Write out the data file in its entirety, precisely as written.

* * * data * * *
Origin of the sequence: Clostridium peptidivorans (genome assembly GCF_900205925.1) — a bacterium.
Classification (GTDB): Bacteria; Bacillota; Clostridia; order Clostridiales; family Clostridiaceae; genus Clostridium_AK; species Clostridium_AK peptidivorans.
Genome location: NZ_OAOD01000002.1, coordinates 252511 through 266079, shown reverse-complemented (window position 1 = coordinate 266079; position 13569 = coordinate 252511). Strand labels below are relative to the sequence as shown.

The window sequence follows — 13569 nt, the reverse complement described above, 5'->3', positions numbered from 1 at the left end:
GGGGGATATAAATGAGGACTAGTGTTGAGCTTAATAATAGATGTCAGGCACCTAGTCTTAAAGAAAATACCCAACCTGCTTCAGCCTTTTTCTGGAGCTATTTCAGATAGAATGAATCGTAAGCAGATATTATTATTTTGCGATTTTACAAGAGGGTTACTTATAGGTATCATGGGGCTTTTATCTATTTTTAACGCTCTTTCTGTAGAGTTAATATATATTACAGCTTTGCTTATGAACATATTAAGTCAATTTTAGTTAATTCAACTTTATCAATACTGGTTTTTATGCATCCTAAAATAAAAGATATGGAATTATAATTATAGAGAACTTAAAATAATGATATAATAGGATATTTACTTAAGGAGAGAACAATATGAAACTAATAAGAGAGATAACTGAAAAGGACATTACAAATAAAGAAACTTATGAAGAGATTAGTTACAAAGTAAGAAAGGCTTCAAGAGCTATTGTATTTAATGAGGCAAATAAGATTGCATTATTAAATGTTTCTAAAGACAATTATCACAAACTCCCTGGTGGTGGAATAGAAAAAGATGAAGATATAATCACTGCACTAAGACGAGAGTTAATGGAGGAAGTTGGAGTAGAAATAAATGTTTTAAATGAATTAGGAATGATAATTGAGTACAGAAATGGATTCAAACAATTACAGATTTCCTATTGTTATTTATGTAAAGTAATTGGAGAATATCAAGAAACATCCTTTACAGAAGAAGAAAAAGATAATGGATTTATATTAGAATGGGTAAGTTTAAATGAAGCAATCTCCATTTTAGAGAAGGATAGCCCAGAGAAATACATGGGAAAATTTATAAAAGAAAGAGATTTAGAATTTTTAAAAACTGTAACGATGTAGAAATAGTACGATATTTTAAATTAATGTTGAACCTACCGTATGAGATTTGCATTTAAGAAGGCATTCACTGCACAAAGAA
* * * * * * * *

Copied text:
Origin of the sequence: Clostridium peptidivorans (genome assembly GCF_900205925.1) — a bacterium.
Classification (GTDB): Bacteria; Bacillota; Clostridia; order Clostridiales; family Clostridiaceae; genus Clostridium_AK; species Clostridium_AK peptidivorans.
Genome location: NZ_OAOD01000002.1, coordinates 252511 through 266079, shown reverse-complemented (window position 1 = coordinate 266079; position 13569 = coordinate 252511). Strand labels below are relative to the sequence as shown.

The window sequence follows — 13569 nt, the reverse complement described above, 5'->3', positions numbered from 1 at the left end:
GGGGGATATAAATGAGGACTAGTGTTGAGCTTAATAATAGATGTCAGGCACCTAGTCTTAAAGAAAATACCCAACCTGCTTCAGCCTTTTTCTGGAGCTATTTCAGATAGAATGAATCGTAAGCAGATATTATTATTTTGCGATTTTACAAGAGGGTTACTTATAGGTATCATGGGGCTTTTATCTATTTTTAACGCTCTTTCTGTAGAGTTAATATATATTACAGCTTTGCTTATGAACATATTAAGTCAATTTTAGTTAATTCAACTTTATCAATACTGGTTTTTATGCATCCTAAAATAAAAGATATGGAATTATAATTATAGAGAACTTAAAATAATGATATAATAGGATATTTACTTAAGGAGAGAACAATATGAAACTAATAAGAGAGATAACTGAAAAGGACATTACAAATAAAGAAACTTATGAAGAGATTAGTTACAAAGTAAGAAAGGCTTCAAGAGCTATTGTATTTAATGAGGCAAATAAGATTGCATTATTAAATGTTTCTAAAGACAATTATCACAAACTCCCTGGTGGTGGAATAGAAAAAGATGAAGATATAATCACTGCACTAAGACGAGAGTTAATGGAGGAAGTTGGAGTAGAAATAAATGTTTTAAATGAATTAGGAATGATAATTGAGTACAGAAATGGATTCAAACAATTACAGATTTCCTATTGTTATTTATGTAAAGTAATTGGAGAATATCAAGAAACATCCTTTACAGAAGAAGAAAAAGATAATGGATTTATATTAGAATGGGTAAGTTTAAATGAAGCAATCTCCATTTTAGAGAAGGATAGCCCAGAGAAATACATGGGAAAATTTATAAAAGAAAGAGATTTAGAATTTTTAAAAACTGTAACGATGTAGAAATAGTACGATATTTTAAATTAATGTTGAACCTACCGTATGAGATTTGCATTTAAGAAGGCATTCACTGCACAAAGAA